Beef row to hit store shelves as meat stocks run low

Stock: Getty Images
Stock: Getty Images
Ciaran Moran

Ciaran Moran

A dispute which has gripped the beef industry for several weeks is now set to affect supermarket shelves.

Aldi has become the first major retailer to confirm difficulties in stocking its shelves with Irish beef. In a statement to the Irish Independent, an Aldi spokesperson said there was now industry-wide availability issues for Irish beef.

It said to ensure it has a full range of fresh beef and pork products for its customers, some of its Irish beef and pork suppliers have processed Irish beef and pork at their UK-based processing facilities.

"This is clearly reflected on our products' packaging. We have also placed notices in our stores to ensure our customers are fully aware of the situation," a spokesperson said.

It comes as efforts are continuing to broker talks between protesting farmers and the meat industry. To date, there has been no agreement on plans to arrange talks to resolve the dispute in the coming days.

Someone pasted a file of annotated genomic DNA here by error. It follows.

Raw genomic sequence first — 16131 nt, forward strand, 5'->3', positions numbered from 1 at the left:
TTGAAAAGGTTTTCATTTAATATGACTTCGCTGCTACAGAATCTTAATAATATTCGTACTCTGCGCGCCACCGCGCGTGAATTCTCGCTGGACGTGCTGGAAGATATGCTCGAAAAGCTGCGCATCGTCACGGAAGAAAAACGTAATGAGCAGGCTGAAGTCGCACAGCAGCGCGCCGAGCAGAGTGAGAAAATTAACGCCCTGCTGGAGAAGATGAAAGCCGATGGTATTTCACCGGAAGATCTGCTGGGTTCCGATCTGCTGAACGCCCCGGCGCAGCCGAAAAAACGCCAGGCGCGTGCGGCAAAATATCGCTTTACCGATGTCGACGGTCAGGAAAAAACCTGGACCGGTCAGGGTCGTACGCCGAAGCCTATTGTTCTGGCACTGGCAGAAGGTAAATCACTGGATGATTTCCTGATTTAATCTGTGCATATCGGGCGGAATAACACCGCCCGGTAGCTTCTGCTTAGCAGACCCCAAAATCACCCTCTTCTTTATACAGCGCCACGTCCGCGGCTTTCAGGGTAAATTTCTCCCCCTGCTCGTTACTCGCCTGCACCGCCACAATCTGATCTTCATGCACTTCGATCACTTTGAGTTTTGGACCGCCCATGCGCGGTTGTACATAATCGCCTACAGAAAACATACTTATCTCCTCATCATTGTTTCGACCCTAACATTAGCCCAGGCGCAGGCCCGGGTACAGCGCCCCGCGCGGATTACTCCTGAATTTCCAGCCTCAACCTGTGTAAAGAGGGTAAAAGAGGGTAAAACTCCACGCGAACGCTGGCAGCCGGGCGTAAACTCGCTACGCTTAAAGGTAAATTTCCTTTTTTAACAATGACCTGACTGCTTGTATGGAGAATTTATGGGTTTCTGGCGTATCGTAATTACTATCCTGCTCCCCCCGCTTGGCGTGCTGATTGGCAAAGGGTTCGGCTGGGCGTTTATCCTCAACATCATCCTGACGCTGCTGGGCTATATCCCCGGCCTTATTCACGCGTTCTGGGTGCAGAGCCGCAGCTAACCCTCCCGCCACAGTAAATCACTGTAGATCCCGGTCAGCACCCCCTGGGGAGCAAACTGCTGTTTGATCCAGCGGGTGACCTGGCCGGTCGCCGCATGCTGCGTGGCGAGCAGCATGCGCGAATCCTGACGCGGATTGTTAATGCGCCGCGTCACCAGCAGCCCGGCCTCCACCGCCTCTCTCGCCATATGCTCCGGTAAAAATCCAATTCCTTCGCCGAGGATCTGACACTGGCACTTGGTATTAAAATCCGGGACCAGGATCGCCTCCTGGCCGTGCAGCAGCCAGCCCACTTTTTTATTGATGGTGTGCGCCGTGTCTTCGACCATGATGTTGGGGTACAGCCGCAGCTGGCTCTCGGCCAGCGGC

It had been mooted that an agreement by factories not to resume processing cattle and protesters to end their pickets could lead both sides back to the table. However, agreement to date on this has not been confirmed.

Impasse

Agriculture Minister Michael Creed has said he is continuing to engage with farmers and meat processors in an effort to convene talks at the earliest possible opportunity.

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The row, which began in late July with the picketing of meat factories by a grassroots group of farmers, deepened on Monday when representatives of processors walked away from Government-initiated talks to resolve the impasse.

Meat Industry Ireland said on Tuesday that its members had temporarily laid off 3,000 employees after the blockading of their factories resulted in the closure of some 80pc of overall processing capacity.

Siptu has called for income support to be provided to workers affected by the crisis.

Siptu organiser Terry Bryan said: "We currently have thousands of workers laid off and this is causing massive hardship for their families.

"These are families with bills to pay, children to feed and rent now due. Not all the workers who have been laid off will have automatic entitlement to social welfare payments because of the Work Permit System."

Irish Independent


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